Internet users in the UK, US, and Canada have become accustomed to receiving suggestions as they search the web using Google search, but now regulators are looking into whether or not the tech giant’s dominance in the industry is being abused. The Competition and Markets Authority (CMA) has been tasked with determining whether or not Google’s ad dominance stifles competition and innovation in the market, and if it violates fair business practices. So what does this mean for you? Why Google’s Ad Dominance Is Under Scrutiny by Competition Watchdogs
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The EU Just Filed a Complaint Against Google
In June 2017, it was announced that EU competition officials filed a complaint against Google. According to officials, Google abused its dominance as a search engine by promoting its own shopping comparison service in its search results and demoting those of rivals. The complaint has been pending for over three years and alleges that from February 2008 to October 2014, Google favored its own price comparison shopping service in its search results when customers were looking for products. To understand how serious of an offense these allegations are, we’ll need to first look at how competition law works.
What exactly are they accusing them of?
In some respects, it depends on who you ask. According to European Commission (EC) vice president Joaquin Almunia, Google is being accused of abusing its dominance in two key areas: search engine market share and ad placement on its own services and that of competitors. The EC alleges that because users automatically are directed to Google’s paid services or those of its partners when they search—and since advertisers have no other real option but to pay for space—that constitutes a monopoly. Others go even further.
And what will this mean if the complaint is approved?
The search giant could be facing major fines in 2017 if one of its competitors successfully makes a complaint to European Commission regulators. If a complaint is successful and Google is found guilty, then it would likely mean that competing search engines will be given greater access to display ads on searches related to their products and services. Although there are no specific guidelines for how much more, it could mean many hundreds of millions of pounds worth of extra ad revenue for firms such as Bing, Yahoo! and DuckDuckGo.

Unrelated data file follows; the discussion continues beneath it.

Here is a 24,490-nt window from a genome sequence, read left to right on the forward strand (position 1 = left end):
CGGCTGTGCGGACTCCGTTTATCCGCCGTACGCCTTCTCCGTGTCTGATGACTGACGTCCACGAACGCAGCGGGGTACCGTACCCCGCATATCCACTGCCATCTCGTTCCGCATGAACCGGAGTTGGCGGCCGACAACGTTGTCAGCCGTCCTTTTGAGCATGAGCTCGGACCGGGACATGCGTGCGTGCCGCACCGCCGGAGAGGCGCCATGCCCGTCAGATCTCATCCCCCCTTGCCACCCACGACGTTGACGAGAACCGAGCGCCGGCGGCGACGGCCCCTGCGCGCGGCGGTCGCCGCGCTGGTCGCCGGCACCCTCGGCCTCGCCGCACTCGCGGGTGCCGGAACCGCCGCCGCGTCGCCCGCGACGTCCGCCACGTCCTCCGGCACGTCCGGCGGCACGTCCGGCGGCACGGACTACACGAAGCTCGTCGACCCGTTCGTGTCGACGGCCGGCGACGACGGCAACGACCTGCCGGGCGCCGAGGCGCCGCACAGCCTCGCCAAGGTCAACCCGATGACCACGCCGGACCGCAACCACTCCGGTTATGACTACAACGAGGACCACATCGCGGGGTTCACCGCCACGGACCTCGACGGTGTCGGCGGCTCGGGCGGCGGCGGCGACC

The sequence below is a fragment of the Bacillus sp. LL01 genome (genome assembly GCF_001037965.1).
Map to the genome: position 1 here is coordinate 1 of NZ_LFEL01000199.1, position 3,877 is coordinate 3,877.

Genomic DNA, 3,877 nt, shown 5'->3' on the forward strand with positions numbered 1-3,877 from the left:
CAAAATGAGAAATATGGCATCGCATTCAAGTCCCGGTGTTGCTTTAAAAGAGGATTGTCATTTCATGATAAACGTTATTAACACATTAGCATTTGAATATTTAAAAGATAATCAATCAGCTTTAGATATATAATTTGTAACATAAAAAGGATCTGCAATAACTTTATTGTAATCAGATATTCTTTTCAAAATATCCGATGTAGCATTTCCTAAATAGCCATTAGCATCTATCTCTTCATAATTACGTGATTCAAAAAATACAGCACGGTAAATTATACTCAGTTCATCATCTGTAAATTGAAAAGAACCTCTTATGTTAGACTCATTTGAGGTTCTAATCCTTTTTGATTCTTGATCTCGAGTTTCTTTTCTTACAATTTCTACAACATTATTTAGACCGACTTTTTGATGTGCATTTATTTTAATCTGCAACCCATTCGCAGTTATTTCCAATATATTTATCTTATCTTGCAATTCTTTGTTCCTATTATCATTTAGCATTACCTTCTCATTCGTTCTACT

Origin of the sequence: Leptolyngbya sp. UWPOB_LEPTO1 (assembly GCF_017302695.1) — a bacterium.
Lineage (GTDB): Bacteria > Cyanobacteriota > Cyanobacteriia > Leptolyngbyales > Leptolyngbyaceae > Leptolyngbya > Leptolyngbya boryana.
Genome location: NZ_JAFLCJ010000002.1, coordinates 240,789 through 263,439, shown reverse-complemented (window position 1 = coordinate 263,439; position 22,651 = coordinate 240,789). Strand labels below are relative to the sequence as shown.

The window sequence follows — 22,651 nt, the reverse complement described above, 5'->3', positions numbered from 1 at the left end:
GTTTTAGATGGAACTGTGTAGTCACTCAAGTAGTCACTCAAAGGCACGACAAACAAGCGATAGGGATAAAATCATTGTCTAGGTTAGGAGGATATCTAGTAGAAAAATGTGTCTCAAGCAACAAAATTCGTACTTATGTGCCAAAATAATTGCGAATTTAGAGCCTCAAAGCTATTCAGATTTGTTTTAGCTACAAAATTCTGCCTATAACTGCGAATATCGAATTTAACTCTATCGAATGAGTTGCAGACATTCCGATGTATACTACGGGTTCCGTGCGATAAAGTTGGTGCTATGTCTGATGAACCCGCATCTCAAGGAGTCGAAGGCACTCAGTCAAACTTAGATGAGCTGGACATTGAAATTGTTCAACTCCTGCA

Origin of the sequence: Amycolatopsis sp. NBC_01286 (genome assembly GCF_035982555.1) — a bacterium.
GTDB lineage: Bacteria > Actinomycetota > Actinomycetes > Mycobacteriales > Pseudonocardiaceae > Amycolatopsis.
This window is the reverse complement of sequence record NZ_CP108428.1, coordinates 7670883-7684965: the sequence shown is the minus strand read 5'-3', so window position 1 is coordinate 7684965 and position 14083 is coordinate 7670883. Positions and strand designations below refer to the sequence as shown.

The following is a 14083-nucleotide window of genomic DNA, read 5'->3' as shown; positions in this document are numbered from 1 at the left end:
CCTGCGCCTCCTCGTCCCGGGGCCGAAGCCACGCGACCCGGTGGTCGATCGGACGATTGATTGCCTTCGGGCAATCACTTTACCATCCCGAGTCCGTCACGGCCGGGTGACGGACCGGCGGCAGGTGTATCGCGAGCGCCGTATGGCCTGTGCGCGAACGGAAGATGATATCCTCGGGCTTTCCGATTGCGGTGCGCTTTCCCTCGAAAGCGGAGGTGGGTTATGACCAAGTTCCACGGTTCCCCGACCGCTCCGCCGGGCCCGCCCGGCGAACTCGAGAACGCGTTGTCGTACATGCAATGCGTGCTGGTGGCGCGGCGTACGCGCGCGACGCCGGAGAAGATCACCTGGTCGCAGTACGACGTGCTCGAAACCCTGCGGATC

It would seem to me that any good company should do everything it can to avoid accusations like these.
The US Federal Trade Commission (FTC) is probing tech giant Google over concerns that its advertising practices could be anticompetitive. The FTC is trying to determine whether or not Google’s deals with websites, app developers, and other third parties might cut out other companies from getting their products in front of consumers
If its search results appear to favor certain products and services over others—and more of those things come from within its own network—that could be a problem…The question that keeps coming up is: How much influence does one company need? I’d love to hear what you think about it. What do you think about Google’s dominance of internet searches? And how much of an impact does a company like that have on our lives overall?
There does seem to be a desire from customers to prevent monopolies.
This is good news for businesses with offerings they can differentiate from Google. Smaller companies, including newer startups and local service providers, stand to benefit from increased scrutiny on their industry’s biggest player. If you feel threatened by your company’s ad giant competitor and want to fight back in a way that can help establish you as a unique entity in your market space, now may be a good time to rethink your marketing strategy—and hire an SEO company. An aggressive SEO campaign can make all of the difference when it comes to how consumers see your business versus how they see competitors.